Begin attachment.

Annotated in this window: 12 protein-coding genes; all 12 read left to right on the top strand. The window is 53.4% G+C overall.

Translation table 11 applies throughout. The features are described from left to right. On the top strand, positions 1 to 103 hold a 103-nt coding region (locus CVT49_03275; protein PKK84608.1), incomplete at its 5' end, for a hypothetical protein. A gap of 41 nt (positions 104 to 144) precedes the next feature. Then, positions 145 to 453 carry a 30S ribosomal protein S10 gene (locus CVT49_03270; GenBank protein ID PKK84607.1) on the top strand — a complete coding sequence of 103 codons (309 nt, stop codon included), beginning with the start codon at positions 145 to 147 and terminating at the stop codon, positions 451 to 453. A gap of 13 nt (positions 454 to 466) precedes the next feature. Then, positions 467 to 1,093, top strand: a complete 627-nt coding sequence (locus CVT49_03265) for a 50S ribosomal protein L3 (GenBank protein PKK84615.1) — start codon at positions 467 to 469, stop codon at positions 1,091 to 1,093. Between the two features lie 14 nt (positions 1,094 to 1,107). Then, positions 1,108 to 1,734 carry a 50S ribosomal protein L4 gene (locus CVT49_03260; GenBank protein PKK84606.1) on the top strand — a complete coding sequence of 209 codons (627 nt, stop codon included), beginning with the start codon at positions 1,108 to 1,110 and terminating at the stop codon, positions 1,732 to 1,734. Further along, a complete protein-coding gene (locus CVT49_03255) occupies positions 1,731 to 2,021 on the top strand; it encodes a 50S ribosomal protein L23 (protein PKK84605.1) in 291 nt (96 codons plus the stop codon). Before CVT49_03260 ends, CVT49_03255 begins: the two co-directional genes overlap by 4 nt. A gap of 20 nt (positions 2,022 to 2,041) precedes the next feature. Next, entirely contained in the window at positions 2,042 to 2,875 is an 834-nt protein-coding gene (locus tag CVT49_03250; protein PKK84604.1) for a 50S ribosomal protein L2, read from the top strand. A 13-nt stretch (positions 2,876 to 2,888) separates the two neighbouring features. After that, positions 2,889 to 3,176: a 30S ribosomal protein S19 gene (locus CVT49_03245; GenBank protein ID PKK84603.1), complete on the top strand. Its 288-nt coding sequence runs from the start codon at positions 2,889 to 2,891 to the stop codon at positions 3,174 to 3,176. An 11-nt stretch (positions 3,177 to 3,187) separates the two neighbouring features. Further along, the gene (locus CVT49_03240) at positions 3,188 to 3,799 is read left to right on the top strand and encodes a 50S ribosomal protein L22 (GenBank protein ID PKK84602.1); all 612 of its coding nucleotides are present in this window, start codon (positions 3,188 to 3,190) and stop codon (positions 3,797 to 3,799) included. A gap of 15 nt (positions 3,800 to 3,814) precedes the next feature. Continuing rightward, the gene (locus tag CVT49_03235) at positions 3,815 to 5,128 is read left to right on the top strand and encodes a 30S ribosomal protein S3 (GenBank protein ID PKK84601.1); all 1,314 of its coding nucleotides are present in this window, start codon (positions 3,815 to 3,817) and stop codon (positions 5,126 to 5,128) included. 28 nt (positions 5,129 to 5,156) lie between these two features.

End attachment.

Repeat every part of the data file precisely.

Annotated in this window: 12 protein-coding genes; all 12 read left to right on the top strand. The window is 53.4% G+C overall.

Translation table 11 applies throughout. The features are described from left to right. On the top strand, positions 1 to 103 hold a 103-nt coding region (locus CVT49_03275; protein PKK84608.1), incomplete at its 5' end, for a hypothetical protein. A gap of 41 nt (positions 104 to 144) precedes the next feature. Then, positions 145 to 453 carry a 30S ribosomal protein S10 gene (locus CVT49_03270; GenBank protein ID PKK84607.1) on the top strand — a complete coding sequence of 103 codons (309 nt, stop codon included), beginning with the start codon at positions 145 to 147 and terminating at the stop codon, positions 451 to 453. A gap of 13 nt (positions 454 to 466) precedes the next feature. Then, positions 467 to 1,093, top strand: a complete 627-nt coding sequence (locus CVT49_03265) for a 50S ribosomal protein L3 (GenBank protein PKK84615.1) — start codon at positions 467 to 469, stop codon at positions 1,091 to 1,093. Between the two features lie 14 nt (positions 1,094 to 1,107). Then, positions 1,108 to 1,734 carry a 50S ribosomal protein L4 gene (locus CVT49_03260; GenBank protein PKK84606.1) on the top strand — a complete coding sequence of 209 codons (627 nt, stop codon included), beginning with the start codon at positions 1,108 to 1,110 and terminating at the stop codon, positions 1,732 to 1,734. Further along, a complete protein-coding gene (locus CVT49_03255) occupies positions 1,731 to 2,021 on the top strand; it encodes a 50S ribosomal protein L23 (protein PKK84605.1) in 291 nt (96 codons plus the stop codon). Before CVT49_03260 ends, CVT49_03255 begins: the two co-directional genes overlap by 4 nt. A gap of 20 nt (positions 2,022 to 2,041) precedes the next feature. Next, entirely contained in the window at positions 2,042 to 2,875 is an 834-nt protein-coding gene (locus tag CVT49_03250; protein PKK84604.1) for a 50S ribosomal protein L2, read from the top strand. A 13-nt stretch (positions 2,876 to 2,888) separates the two neighbouring features. After that, positions 2,889 to 3,176: a 30S ribosomal protein S19 gene (locus CVT49_03245; GenBank protein ID PKK84603.1), complete on the top strand. Its 288-nt coding sequence runs from the start codon at positions 2,889 to 2,891 to the stop codon at positions 3,174 to 3,176. An 11-nt stretch (positions 3,177 to 3,187) separates the two neighbouring features. Further along, the gene (locus CVT49_03240) at positions 3,188 to 3,799 is read left to right on the top strand and encodes a 50S ribosomal protein L22 (GenBank protein ID PKK84602.1); all 612 of its coding nucleotides are present in this window, start codon (positions 3,188 to 3,190) and stop codon (positions 3,797 to 3,799) included. A gap of 15 nt (positions 3,800 to 3,814) precedes the next feature. Continuing rightward, the gene (locus tag CVT49_03235) at positions 3,815 to 5,128 is read left to right on the top strand and encodes a 30S ribosomal protein S3 (GenBank protein ID PKK84601.1); all 1,314 of its coding nucleotides are present in this window, start codon (positions 3,815 to 3,817) and stop codon (positions 5,126 to 5,128) included. 28 nt (positions 5,129 to 5,156) lie between these two features.